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Publication Title: Assessing effects of peak flow increases on stream channels: a rational approach
Year: 1987 Publication Type: Conference Proceedings
H. J. Andrews Publication Number: 704
Citation: Grant, Gordon. 1987. Assessing effects of peak flow increases on stream channels: a rational approach. In: Callaham, Robert Z.; DeVries, Johannes J., tech. coords. Proceedings of the California watershed management conference; 1986 November 18-20; West Sacramento, CA. Rep. 11. Berkeley, CA: Wildland Resources Center, Division of Agriculture and Natural Resources, University of California: 142-149.
Online PDF: http://andrewsforest.oregonstate.edu/pubs/pdf/pub704.pdf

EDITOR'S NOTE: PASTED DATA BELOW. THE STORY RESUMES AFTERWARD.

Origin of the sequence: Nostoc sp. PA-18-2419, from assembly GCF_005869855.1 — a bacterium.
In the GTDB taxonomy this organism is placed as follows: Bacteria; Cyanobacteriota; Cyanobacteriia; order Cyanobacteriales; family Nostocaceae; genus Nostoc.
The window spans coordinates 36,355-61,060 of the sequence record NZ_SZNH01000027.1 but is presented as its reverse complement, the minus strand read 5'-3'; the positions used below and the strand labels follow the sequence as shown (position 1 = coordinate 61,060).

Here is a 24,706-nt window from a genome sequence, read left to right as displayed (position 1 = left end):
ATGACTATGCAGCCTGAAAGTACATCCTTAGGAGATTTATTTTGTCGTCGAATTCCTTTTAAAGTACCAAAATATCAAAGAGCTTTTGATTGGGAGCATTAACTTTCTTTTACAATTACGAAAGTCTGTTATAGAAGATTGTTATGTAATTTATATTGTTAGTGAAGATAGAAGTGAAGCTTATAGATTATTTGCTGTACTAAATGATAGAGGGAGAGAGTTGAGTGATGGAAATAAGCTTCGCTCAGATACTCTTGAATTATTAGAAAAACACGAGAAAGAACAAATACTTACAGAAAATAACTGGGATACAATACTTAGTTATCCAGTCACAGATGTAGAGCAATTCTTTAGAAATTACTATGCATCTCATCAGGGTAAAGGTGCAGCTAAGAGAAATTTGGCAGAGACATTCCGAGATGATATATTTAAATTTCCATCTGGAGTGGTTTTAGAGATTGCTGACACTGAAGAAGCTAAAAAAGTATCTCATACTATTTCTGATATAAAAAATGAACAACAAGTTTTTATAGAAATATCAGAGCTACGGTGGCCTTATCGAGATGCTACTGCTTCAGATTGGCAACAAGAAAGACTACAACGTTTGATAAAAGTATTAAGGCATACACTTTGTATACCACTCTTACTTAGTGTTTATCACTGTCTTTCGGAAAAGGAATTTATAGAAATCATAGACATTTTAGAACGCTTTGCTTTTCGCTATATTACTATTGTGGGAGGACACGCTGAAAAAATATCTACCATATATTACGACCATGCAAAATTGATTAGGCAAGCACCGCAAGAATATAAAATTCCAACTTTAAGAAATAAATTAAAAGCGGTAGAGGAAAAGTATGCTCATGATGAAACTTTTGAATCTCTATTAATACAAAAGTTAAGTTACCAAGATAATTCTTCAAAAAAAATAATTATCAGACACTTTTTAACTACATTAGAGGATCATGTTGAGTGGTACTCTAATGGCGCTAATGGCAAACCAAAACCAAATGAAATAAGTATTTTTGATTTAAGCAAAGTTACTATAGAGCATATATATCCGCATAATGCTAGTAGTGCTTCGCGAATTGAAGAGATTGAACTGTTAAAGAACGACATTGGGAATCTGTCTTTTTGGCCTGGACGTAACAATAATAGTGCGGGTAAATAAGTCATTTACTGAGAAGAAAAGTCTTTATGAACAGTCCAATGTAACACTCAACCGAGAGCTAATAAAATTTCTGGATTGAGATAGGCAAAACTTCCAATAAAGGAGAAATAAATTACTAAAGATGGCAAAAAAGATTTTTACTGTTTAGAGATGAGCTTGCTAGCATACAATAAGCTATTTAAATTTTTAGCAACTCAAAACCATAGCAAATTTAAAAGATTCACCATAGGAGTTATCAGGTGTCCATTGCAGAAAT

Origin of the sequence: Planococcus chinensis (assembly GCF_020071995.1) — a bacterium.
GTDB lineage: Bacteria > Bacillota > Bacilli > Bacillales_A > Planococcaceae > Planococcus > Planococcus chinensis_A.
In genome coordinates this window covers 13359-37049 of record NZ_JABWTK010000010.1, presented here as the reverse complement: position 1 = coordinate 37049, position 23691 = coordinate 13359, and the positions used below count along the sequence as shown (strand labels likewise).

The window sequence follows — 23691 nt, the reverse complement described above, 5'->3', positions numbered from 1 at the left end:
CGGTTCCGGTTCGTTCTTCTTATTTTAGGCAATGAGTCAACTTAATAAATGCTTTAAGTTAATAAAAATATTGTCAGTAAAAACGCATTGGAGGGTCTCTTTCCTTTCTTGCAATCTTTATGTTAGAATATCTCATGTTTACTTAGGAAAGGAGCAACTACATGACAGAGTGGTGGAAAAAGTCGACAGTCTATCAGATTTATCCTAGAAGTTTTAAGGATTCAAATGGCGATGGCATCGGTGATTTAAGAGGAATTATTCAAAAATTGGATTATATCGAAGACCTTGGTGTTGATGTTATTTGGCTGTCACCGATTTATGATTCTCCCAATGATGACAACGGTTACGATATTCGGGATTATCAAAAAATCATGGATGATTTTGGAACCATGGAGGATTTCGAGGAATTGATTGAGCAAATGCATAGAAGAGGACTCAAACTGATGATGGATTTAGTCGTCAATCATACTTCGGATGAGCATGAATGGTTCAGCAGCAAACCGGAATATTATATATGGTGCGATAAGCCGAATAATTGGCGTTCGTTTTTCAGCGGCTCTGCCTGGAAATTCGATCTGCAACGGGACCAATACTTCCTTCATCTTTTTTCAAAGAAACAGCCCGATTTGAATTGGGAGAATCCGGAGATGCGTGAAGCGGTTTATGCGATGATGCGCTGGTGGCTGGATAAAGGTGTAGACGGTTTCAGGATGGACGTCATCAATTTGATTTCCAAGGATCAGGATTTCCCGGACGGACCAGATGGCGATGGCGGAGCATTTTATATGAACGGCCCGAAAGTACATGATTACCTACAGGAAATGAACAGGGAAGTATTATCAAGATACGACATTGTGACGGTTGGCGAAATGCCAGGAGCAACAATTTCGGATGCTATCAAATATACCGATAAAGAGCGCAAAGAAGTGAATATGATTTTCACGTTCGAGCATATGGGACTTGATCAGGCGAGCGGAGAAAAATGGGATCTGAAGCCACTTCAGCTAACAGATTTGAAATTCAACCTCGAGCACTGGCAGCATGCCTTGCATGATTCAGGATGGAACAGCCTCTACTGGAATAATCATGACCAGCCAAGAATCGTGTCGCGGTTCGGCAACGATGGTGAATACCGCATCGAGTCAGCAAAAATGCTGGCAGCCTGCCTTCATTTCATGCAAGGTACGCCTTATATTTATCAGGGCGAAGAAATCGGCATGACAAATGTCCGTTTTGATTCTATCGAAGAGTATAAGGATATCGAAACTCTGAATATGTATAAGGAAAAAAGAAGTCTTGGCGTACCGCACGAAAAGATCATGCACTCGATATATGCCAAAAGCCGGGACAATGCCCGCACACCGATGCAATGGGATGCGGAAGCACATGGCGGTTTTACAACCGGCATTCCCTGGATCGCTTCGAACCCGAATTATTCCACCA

Abstract: Current methods for assessingcumulative watershed effects of forestpractices employ arbitrary limits on thepercentage of basin drainage area affectedwithin certain time periods. Data to supportsuch limits are sparse, making these managementstrategies questionable. A more defensibleprocedure uses the magnitude of flow increasesthat can be accommodated by downstream channelsbefore channel instability occurs. For a givenchannel cross-section and particle sizedistribution of bed material, the effectivedischarge reouired to entrain bed material of aparticular size can be calculated and referredto a discharge to determine the allowableincrease in flow. This, in turn, can be usedto set the upper limit on total basin,compaction area. An example of this proceduredemonstrates that streams with differentchannel geometries and bed materials havedifferent intrinsic sensitivities to peak flowincreases.
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